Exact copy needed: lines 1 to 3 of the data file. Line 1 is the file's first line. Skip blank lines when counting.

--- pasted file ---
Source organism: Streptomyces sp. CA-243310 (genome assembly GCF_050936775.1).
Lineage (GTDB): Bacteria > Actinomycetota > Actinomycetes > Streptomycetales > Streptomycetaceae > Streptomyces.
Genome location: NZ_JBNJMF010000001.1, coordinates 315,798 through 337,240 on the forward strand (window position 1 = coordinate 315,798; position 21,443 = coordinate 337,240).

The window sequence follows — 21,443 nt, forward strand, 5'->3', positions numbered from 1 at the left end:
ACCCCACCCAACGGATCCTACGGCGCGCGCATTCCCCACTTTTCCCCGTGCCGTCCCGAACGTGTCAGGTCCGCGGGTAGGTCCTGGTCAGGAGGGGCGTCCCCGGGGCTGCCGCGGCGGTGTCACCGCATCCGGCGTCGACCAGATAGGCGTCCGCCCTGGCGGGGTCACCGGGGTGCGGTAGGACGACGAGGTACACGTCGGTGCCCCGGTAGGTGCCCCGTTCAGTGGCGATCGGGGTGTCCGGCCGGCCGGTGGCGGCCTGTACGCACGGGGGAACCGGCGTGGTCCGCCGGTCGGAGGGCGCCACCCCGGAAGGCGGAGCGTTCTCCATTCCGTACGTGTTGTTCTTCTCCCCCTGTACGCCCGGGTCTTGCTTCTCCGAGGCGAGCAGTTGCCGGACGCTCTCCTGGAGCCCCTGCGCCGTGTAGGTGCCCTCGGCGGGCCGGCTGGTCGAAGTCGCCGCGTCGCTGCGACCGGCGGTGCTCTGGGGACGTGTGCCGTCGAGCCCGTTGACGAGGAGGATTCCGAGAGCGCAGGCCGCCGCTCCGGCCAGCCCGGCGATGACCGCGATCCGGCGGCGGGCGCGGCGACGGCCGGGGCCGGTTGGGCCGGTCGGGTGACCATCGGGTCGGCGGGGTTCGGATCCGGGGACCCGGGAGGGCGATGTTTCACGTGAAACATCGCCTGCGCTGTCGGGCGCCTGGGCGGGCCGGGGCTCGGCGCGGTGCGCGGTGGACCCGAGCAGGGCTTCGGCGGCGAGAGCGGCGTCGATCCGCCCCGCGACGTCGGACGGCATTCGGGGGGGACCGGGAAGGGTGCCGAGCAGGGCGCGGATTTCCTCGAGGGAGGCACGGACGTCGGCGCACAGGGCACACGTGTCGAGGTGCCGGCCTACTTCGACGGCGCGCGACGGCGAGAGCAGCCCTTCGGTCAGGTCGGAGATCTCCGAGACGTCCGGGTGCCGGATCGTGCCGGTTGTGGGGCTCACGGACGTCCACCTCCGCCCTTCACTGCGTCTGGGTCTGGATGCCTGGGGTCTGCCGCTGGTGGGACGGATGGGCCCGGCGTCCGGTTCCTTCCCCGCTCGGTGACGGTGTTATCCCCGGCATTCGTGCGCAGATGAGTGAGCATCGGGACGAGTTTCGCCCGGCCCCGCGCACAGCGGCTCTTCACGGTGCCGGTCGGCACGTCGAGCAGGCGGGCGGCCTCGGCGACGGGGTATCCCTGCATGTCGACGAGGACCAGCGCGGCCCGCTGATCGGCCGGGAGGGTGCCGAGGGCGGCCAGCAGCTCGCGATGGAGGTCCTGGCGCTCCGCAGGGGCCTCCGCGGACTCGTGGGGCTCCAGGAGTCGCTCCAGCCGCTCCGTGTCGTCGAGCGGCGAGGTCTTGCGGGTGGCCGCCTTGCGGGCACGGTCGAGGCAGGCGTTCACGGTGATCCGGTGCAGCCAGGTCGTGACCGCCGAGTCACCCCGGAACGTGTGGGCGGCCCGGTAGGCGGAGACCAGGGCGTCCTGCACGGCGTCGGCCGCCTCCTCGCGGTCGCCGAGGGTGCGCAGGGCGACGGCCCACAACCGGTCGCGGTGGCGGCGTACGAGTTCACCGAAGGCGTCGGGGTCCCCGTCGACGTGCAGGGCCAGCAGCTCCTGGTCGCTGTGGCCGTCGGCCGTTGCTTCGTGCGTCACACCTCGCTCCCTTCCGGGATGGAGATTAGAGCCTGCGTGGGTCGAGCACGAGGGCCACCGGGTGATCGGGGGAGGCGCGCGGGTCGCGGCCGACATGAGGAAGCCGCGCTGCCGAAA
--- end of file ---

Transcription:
Source organism: Streptomyces sp. CA-243310 (genome assembly GCF_050936775.1).
Lineage (GTDB): Bacteria > Actinomycetota > Actinomycetes > Streptomycetales > Streptomycetaceae > Streptomyces.
Genome location: NZ_JBNJMF010000001.1, coordinates 315,798 through 337,240 on the forward strand (window position 1 = coordinate 315,798; position 21,443 = coordinate 337,240).